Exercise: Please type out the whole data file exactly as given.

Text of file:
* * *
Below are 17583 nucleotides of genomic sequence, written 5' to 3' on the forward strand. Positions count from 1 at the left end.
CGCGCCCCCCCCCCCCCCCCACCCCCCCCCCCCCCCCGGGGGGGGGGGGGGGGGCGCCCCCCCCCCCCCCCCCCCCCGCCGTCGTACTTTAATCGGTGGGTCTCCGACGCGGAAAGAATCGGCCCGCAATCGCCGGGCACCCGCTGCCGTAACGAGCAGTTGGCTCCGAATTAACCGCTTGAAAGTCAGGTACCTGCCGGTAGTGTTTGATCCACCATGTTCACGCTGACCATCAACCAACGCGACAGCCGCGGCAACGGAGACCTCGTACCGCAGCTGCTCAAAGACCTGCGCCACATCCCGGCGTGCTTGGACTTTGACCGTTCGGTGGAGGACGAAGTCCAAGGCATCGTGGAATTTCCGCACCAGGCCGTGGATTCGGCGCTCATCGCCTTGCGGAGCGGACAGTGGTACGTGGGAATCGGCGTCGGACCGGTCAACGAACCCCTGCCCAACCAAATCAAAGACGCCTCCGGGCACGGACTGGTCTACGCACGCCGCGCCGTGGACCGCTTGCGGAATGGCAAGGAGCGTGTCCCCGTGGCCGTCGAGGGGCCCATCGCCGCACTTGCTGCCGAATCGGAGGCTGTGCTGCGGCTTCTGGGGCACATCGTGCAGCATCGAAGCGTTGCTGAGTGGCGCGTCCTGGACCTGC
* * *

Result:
Below are 17583 nucleotides of genomic sequence, written 5' to 3' on the forward strand. Positions count from 1 at the left end.
CGCGCCCCCCCCCCCCCCCCACCCCCCCCCCCCCCCCGGGGGGGGGGGGGGGGGCGCCCCCCCCCCCCCCCCCCCCCGCCGTCGTACTTTAATCGGTGGGTCTCCGACGCGGAAAGAATCGGCCCGCAATCGCCGGGCACCCGCTGCCGTAACGAGCAGTTGGCTCCGAATTAACCGCTTGAAAGTCAGGTACCTGCCGGTAGTGTTTGATCCACCATGTTCACGCTGACCATCAACCAACGCGACAGCCGCGGCAACGGAGACCTCGTACCGCAGCTGCTCAAAGACCTGCGCCACATCCCGGCGTGCTTGGACTTTGACCGTTCGGTGGAGGACGAAGTCCAAGGCATCGTGGAATTTCCGCACCAGGCCGTGGATTCGGCGCTCATCGCCTTGCGGAGCGGACAGTGGTACGTGGGAATCGGCGTCGGACCGGTCAACGAACCCCTGCCCAACCAAATCAAAGACGCCTCCGGGCACGGACTGGTCTACGCACGCCGCGCCGTGGACCGCTTGCGGAATGGCAAGGAGCGTGTCCCCGTGGCCGTCGAGGGGCCCATCGCCGCACTTGCTGCCGAATCGGAGGCTGTGCTGCGGCTTCTGGGGCACATCGTGCAGCATCGAAGCGTTGCTGAGTGGCGCGTCCTGGACCTGC